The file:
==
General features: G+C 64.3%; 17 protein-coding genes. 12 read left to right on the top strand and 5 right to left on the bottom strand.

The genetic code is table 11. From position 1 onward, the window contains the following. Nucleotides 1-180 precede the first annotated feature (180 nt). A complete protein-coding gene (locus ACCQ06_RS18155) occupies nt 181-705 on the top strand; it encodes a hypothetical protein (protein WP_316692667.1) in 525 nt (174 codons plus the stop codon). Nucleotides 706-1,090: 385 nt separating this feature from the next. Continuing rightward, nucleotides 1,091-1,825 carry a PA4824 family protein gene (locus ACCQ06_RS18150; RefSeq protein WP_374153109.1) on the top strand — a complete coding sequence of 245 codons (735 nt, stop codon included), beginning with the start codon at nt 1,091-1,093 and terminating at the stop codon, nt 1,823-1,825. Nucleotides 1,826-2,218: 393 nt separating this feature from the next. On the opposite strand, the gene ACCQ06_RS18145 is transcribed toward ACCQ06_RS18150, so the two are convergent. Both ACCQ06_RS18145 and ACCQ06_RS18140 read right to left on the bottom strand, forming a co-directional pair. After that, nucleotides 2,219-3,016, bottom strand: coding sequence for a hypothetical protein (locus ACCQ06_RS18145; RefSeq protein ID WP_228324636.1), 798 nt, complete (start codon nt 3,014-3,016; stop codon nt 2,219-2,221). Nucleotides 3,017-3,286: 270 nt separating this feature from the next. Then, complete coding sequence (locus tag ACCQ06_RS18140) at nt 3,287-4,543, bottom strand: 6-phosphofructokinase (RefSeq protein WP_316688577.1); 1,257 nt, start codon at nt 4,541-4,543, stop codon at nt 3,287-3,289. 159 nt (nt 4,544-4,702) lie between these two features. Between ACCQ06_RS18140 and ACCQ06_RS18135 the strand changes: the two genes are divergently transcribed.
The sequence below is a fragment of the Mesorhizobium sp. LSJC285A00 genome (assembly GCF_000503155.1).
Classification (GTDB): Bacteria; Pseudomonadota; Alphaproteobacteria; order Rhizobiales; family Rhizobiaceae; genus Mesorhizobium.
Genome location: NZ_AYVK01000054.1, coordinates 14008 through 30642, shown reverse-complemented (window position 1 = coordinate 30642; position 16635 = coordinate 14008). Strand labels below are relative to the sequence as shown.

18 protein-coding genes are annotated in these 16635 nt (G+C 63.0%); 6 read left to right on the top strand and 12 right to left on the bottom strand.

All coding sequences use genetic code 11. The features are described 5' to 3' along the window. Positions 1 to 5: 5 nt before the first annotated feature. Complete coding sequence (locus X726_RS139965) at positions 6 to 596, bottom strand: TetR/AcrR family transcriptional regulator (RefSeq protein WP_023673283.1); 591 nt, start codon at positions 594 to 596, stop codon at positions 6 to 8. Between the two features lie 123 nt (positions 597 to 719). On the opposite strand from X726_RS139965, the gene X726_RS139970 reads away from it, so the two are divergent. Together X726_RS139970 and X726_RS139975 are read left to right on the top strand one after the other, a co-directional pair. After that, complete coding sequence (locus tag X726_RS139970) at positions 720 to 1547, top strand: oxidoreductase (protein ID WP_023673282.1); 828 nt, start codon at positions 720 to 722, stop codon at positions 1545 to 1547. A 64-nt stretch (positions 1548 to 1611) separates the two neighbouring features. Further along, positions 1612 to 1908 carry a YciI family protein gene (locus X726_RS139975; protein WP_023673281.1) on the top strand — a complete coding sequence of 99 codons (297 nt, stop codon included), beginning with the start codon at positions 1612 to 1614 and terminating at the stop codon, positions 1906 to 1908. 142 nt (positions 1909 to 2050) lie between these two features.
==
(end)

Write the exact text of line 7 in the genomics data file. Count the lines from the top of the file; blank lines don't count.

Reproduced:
All coding sequences use genetic code 11. The features are described 5' to 3' along the window. Positions 1 to 5: 5 nt before the first annotated feature. Complete coding sequence (locus X726_RS139965) at positions 6 to 596, bottom strand: TetR/AcrR family transcriptional regulator (RefSeq protein WP_023673283.1); 591 nt, start codon at positions 594 to 596, stop codon at positions 6 to 8. Between the two features lie 123 nt (positions 597 to 719). On the opposite strand from X726_RS139965, the gene X726_RS139970 reads away from it, so the two are divergent. Together X726_RS139970 and X726_RS139975 are read left to right on the top strand one after the other, a co-directional pair. After that, complete coding sequence (locus tag X726_RS139970) at positions 720 to 1547, top strand: oxidoreductase (protein ID WP_023673282.1); 828 nt, start codon at positions 720 to 722, stop codon at positions 1545 to 1547. A 64-nt stretch (positions 1548 to 1611) separates the two neighbouring features. Further along, positions 1612 to 1908 carry a YciI family protein gene (locus X726_RS139975; protein WP_023673281.1) on the top strand — a complete coding sequence of 99 codons (297 nt, stop codon included), beginning with the start codon at positions 1612 to 1614 and terminating at the stop codon, positions 1906 to 1908. 142 nt (positions 1909 to 2050) lie between these two features.